In High Fidelity, Rob Gordon attempted to organize his record collection in biographical order. As any obsessive music lover (and narcissist) knows, that’s a huge fucking undertaking. Sure, you start with the first song you ever latched on to as an individual human being, but then it starts to get fuzzy.
You may have heard The Ramones as a nerdy Little Leaguer when your older brother decided he was punk rock. Then, years later you’re in college and that girl in your Intro to Sophocles class wore a Ramones shirt with the sleeves cut off, offering sideboob to anyone who glanced her way, and in that moment you realized you were 100% head over heels for this girl and were obsessed with The Ramones from that point on. See, it can be complicated.
To say my life has been influenced by music is an incredible understatement. The core of my being was formed by the notes I heard in a car seat as my mom hummed along to L.A. Woman, the notes I cried to when my seventh grade crush danced with that BITCH ASHLEY at the sock-hop, the notes that inspired me to finally try and become the person I want to be. I’m not just some music lover; music seeps into my DNA. The biographical organizational system, while daunting, makes sense to me.
I’ve noticed though that there are specific songs, rather than albums or artists, which represent times in my life. They stand out because I can describe exactly where I was, what I was doing, and who I was with when I heard them. Not just heard, but absorbed; they were added to my library of experiences that formed who I am.
The Beatles – Strawberry Fields Forever
I’m five years old, and I’m sitting in an empty storefront. There are boxes and boxes around me, waiting to be unpacked. It’s like Christmas, even though I know the boxes are for the store, and not for me. My mom and dad are installing a display fixture while I’m on a folding chair with a book about a cartoon dragon with a New Age theme. We’ve been listening to The Beatles for a while now, and I’m not bored. They are familiar; their music has been with me since the womb.
As I watch my parents I pretend to read. I assume the dragon wants to be friends with the fairy, and there are crystals involved though I’m not sure to what extent because the words are meaningless. The first few notes of Strawberry Fields Forever come out of the boom box and I am struck.
Lennon’s voice fills the empty store in a haunting and beautiful way, and it’s like I’m hearing music for the first time. I have of course heard this song before but there is something about listening to it in this moment, in this place, which makes it real. It’s at this moment that I’m overwhelmed with love. I love this song. I love my mom and dad. I love my newborn sister. I love Bunny. I love Grandma and Grandpa. I love.
Alkaline Trio – Clavicle
I’m 17 years old, and I’m driving to Naperville. Sarah is in the backseat bitching because Aimee put one of her “emo” mix CDs on, but we lovingly tune her out. It’s July, it’s fucking hot, and we’re young. I’m infatuated with the guy who works at Caribou Coffee, I think partly because he looks like my crush at school. I wonder out loud if he recognizes us from being frequent customers. Sarah and Aimee both think he might, but I can tell they’re just humoring me.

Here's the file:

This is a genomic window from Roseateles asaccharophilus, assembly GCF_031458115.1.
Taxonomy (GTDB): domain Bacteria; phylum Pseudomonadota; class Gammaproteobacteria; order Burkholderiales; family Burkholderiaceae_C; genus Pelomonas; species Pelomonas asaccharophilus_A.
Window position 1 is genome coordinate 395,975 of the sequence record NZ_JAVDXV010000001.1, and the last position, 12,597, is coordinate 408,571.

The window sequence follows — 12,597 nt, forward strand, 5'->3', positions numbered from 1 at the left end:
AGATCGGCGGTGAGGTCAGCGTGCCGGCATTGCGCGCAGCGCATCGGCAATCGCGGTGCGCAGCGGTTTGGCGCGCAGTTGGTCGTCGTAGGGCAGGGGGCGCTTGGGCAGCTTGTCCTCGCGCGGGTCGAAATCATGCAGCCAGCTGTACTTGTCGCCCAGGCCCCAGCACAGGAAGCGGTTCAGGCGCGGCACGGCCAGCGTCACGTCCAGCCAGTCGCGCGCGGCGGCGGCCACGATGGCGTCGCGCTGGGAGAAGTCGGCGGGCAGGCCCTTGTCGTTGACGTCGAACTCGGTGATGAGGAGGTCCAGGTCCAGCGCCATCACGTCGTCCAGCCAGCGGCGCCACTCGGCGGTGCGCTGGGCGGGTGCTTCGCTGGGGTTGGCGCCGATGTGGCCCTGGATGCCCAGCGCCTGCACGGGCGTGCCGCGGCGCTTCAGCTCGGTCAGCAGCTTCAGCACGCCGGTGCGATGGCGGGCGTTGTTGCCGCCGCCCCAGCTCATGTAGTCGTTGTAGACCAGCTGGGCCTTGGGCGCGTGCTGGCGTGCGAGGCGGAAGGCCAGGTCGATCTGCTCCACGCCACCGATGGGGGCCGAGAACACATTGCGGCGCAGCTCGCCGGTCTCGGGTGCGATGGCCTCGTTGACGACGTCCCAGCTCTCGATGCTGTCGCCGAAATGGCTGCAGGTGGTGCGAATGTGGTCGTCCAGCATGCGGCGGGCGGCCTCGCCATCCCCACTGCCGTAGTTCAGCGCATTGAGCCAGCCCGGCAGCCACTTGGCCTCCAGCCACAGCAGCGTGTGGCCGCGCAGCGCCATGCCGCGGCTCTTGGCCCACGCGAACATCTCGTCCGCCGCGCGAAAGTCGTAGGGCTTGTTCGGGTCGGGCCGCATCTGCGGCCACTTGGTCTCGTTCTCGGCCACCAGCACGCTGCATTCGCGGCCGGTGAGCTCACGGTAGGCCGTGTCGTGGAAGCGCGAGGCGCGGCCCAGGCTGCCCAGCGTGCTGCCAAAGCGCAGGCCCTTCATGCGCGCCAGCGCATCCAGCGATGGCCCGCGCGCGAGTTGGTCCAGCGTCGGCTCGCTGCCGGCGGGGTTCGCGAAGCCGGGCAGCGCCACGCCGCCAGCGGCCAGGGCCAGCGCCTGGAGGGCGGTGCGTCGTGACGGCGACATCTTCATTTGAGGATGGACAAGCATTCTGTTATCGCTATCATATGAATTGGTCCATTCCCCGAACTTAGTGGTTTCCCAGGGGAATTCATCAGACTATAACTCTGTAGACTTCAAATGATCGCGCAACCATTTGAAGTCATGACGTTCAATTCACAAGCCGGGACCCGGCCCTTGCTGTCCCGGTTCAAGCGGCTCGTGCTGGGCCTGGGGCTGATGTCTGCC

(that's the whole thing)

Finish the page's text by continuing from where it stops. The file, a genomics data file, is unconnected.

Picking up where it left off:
As we zip down the back road, too cool for the main highway, fireflies sparkle in the fields around us. Up to this point, the mix CD Aimee made has filled the car with Weezer, Saves the Day, and Smoking Popes. Things are pretty chill until Clavicle starts, and Aimee and I lose our collective shit. I drive faster and we scream the lyrics, not really caring that Sarah is suffering in the backseat.
I feel free and invincible; these girls are my sisters by choice, and nothing can stop us. We don’t know about the boyfriends we’ll gain and lose. We don’t know about college and the distance that comes with it. We don’t know about the seven years we won’t talk because of words we should have said. Driving through the country on this summer night, we are alive.
The Velvet Underground – Rock and Roll
I’m 29 years old. I’m on the bus to my job on the south side of Chicago. It’s fucking crowded, my ear buds are getting itchy, and I can’t see out the frosted windows. I’m getting motion sick so I focus on the music – the only shield between me and my surroundings. Out of respect and obligation, I choose The Velvet Underground, a band I should know more about as a self-proclaimed Cool Girl. As the man next to me steals another inch from my seat, I close my eyes and lose myself in Lou Reed’s voice.
I’m soon comprehending the lyrics to Rock and Roll for the first time; I’m mesmerized. Lou is singing about a girl named Jenny and the simple words flip a switch in me. As he reaches the chorus I’m startled into enlightenment. This is it. I’ve found The One. I’ve been searching for a song to sum up my existence because as a music obsessive, it’s something you MUST do. I know I’m not the first person to call this song their own, but I don’t care. The oppressive air of the bus fades away as I dwell in the feeling of wholeness. She started dancin’ to that fine fine music, you know her life was saved by rock and roll…